Social Media 101 – My First Lesson

11 September 2008

I just attended an OCRI Zone5ive presentation by Alec Saunders entitled “The Social Media Toolbox”.  I found it to be very informative and thought I share the key points I took away from it.  Please excuse the bullet points:  (Alec’s presentation slides can be found here.)

  • Social media is all about brands having conversations with customers.  A blog is a type of brand and publication rolled into one and the two give you a pulpit from which you can send out a message.
  • Blogs are automatically search-engine optimized.  The reasons relate to the web of links that the blog generates on its own, the sheer number of pages in the blog and links from other bloggers linking back.  In many cases, blogs outrank corporate sites in search results because of this.  Saunders gave several examples where his blog was top ranked over major corporations.  A funny one was based on a hidden page advertising some extra space in a time-share he had available.  Search Google for “Cancun resort rentals” – his blog is second.
  • The blog doesn’t get noticed overnight.  It takes lots of work and time – over 5 months – to get results.  What is involved?  About two to three hours a day.  In particular: 
    • Write often – up to three posts a day
    • Write meaty stuff – make it interesting and worthwhile to read
    • Be controversial – blandness is boring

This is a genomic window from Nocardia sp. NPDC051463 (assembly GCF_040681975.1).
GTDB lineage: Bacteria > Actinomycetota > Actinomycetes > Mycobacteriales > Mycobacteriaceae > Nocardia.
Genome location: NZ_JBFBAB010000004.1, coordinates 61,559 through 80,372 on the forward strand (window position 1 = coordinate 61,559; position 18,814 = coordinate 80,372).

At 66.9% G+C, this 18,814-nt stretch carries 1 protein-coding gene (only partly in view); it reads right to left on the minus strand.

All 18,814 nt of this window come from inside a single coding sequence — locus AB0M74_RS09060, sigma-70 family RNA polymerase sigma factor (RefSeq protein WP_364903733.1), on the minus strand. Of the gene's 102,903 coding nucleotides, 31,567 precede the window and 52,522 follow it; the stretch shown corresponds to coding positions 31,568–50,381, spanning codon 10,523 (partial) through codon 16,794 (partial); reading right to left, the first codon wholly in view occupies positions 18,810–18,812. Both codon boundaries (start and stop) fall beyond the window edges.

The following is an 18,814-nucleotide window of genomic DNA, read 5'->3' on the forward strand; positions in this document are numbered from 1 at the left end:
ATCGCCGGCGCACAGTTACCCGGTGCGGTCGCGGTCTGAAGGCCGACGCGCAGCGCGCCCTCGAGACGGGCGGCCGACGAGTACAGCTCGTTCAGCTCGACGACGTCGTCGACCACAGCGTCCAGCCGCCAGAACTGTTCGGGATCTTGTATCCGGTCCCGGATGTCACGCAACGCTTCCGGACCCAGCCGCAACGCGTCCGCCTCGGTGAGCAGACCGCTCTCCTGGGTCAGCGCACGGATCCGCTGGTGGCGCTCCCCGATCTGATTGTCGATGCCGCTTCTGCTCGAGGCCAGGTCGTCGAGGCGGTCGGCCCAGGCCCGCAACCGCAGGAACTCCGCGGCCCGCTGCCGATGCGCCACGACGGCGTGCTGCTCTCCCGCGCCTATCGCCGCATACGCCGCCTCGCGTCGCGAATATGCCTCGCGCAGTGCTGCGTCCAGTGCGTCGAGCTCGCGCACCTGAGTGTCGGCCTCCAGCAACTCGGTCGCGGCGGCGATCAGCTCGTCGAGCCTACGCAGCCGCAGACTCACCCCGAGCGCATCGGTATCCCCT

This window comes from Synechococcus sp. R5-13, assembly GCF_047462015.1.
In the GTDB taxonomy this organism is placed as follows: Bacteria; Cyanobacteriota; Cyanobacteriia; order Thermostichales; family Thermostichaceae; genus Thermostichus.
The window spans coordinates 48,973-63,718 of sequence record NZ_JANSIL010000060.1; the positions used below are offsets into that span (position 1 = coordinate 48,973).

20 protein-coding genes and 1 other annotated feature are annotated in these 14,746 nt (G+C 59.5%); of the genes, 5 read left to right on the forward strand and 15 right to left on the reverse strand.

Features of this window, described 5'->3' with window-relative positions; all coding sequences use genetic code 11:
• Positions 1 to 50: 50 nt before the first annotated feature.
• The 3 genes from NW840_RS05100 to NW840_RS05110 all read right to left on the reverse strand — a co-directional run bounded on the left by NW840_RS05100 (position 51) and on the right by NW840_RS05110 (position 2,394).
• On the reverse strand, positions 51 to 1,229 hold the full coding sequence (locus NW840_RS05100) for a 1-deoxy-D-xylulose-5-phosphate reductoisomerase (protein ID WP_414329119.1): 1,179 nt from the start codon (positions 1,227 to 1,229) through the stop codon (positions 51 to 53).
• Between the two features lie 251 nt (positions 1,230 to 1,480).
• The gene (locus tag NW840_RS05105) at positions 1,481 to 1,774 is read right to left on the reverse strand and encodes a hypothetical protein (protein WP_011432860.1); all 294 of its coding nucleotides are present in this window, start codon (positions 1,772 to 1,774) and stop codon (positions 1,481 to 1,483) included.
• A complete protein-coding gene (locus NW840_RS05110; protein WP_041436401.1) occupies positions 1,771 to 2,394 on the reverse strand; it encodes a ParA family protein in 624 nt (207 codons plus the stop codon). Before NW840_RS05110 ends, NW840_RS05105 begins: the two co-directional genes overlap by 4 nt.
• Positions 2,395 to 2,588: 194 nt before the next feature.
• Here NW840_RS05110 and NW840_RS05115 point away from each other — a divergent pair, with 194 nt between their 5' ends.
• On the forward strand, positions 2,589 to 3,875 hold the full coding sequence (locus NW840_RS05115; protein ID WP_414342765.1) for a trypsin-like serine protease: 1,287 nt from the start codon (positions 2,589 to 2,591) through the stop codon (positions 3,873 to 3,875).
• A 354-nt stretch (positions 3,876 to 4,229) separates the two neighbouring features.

• Participate in the conversation
    • Ask for link love (referal links) from other bloggers
    • Comment on other blogs
    • Keep a blog roll
    • Love your friends
  • Use a good blog site. There are many.  Then:
    • Set up a good top-level domain
    • Add a google site map to aid google to catalog your site.
    • Give your posts good titles that will attract readers.
    • Use links and tracebacks
    • Tag, tag and tag the posts
    • Syndicate the posts with
      • RSS feedburners
      • Other blogs
      • Blog widgets
      • Content gathers such as Newstex.

While blogging is free, the downside is the time required to make it all work.  For established companies, there is a cost/benefit trade-off as the blogging effort is substantial and has a cost associated with it.  For start-ups, however, the benefits of the marketing that can be generated from a blog are worth the effort and I’d suggest that start-ups start blogging from day one.  By the time the product is ready, your blog will be a well tuned marketing machine.

More on the other social media tools will follow.

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